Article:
He wrote commentaries to Ronsard’s Amours in 1560, notes which evinced delicate taste and prodigious learning. Like Ronsard and Joachim Du Bellay, he was extremely deaf. His days passed peacefully in the midst of his books and friends, and he died on the 6th of March 1577. He was buried in the nave of the Grands Augustins at Paris, and was borne to the tomb on the pious shoulders of four poets, Ronsard, J. A. de Baïf, Philippe Desportes and Amadis Jamyn. His most considerable work is La Bergerie (1565-1572), a pastoral in prose and verse, written in imitation of Sannazaro. The lines on April in the Bergerie are well known to all readers of French poetry. Belleau was the French Herrick, full of picturesqueness, warmth and colour. His skies drop flowers and all his air is perfumed, and this voluptuous sweetness degenerates sometimes into licence. Extremely popular in his own age, he shared the fate of his friends, and was undeservedly forgotten in the next. Regnier said: “Belleau ne parle pas comme on parle à la ville”; and his lyrical beauty was lost on the trim 17th century. His complete works were collected in 1578, and contain, besides the works already mentioned, a comedy entitled La Reconnue, in short rhymed lines, which is not without humour and life, and a comic masterpiece, a macaronic poem on the religious wars, Dictamen metrificum de bello huguenotico et reistrorum piglamine ad sodales (Paris, no date).
The Œuvres complètes (3 vols., 1867) of Remy Belleau were edited by A. Gouverneui; and his Œuvres poétiques (2 vols., 1879) by M. Ch. Marty-Laveaux in his Pléiade française; see also C. A. Sainte-Beuve, Tableau historique et critique de la poésie française au XVIe siècle (ed. 1876), i. pp. 155-160, and ii. pp. 296 seq.
BELLECOUR (1725-1778), French actor, whose real name was Jean Claude Gilles Colson, was born on the 16th of January 1725, the son of a portrait-painter. He showed decided artistic talent, but soon deserted the brush for the stage under the name of Bellecour. After playing in the provinces he was called to the Comédie Française, but his début, on the 21st of December 1750, as Achilles in Iphigénie was not a great success. He soon turned to more congenial comedy rôles, which for thirty years he filled with great credit. He was a very natural player, and his willingness to give others on the stage an opportunity to show their talents made him extremely popular. He wrote a successful play, Fausses apparences (1761), and was very useful to the Comédie Française in editing and adapting the plays of others. He died on the 19th of November 1778.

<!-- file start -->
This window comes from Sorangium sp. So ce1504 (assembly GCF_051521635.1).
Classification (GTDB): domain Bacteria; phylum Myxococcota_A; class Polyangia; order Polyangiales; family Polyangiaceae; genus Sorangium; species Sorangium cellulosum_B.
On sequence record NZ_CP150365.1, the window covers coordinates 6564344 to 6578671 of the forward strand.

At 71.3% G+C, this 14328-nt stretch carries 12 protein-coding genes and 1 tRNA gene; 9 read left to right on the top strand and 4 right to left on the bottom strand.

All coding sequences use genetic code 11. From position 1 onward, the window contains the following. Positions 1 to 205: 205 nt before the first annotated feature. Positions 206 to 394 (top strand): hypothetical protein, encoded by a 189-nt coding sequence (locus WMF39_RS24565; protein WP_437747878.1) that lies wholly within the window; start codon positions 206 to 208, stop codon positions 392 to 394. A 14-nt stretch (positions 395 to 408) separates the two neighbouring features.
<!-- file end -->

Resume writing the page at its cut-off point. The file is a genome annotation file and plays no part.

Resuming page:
His wife, Rose Perrine le Roy de la Corbinaye, was born at Lamballe on the 20th of December 1730, the daughter of an artillery officer. Under the stage name of Beaumenard she made her first Paris appearance in 1743 as Gogo in Favart’s Le Coq du village. After a year at the Opéra Comique she played in several companies, including that of Marshal Saxe, who is said to have been not insensible to her charms. In 1749 she made her début at the Comédie Française as Dorine in Tartuffe, and her success was immediate. She retired in 1756, but after an absence of five years, during which she married, she reappeared as Madame Bellecour, and continued her successes in soubrette parts in the plays of Molière and de Regnard. She retired finally at the age of sixty, but troublous times had put an end to the pension which she received from Louis XVI. and from the theatre, and she died in abject poverty on the 5th of August 1799. There is a charming portrait of her owned by the Théâtre Français.
BELLEFONTAINE, a city and the county-seat of Logan county, Ohio, U.S.A., about 45 m. N.W. of Columbus. Pop. (1890) 4245; (1900) 6649 (267 foreign-born); (1910) 8238. It is served by the Cleveland, Cincinnati, Chicago & St Louis (which has large shops here) and the Ohio Central railways; also by the Dayton, Springfield & Urbana electric railway. It is built on the south-west slope of a hill having an elevation of about 1500 ft. above sea-level and at the foot of which are several springs of clear water which suggested the city’s name. Among the city’s manufactures are iron bridges, carriage-bodies, flour and cement. The municipality owns and operates its water-works system and its gas and electric-lighting plants. Bellefontaine was first settled about 1818, was laid out as a town and made the county-seat in 1820 and was incorporated in 1835.
BELLEGARDE, the name of an important French family. Roger de Saint-Lary, baron of Bellegarde, served with distinction in the wars against the French Protestants. He showed much devotion to Henry III., who loaded him with favours and made him marshal of France. He eventually fell into disgrace,
- Reîtres, German soldiers of fortune.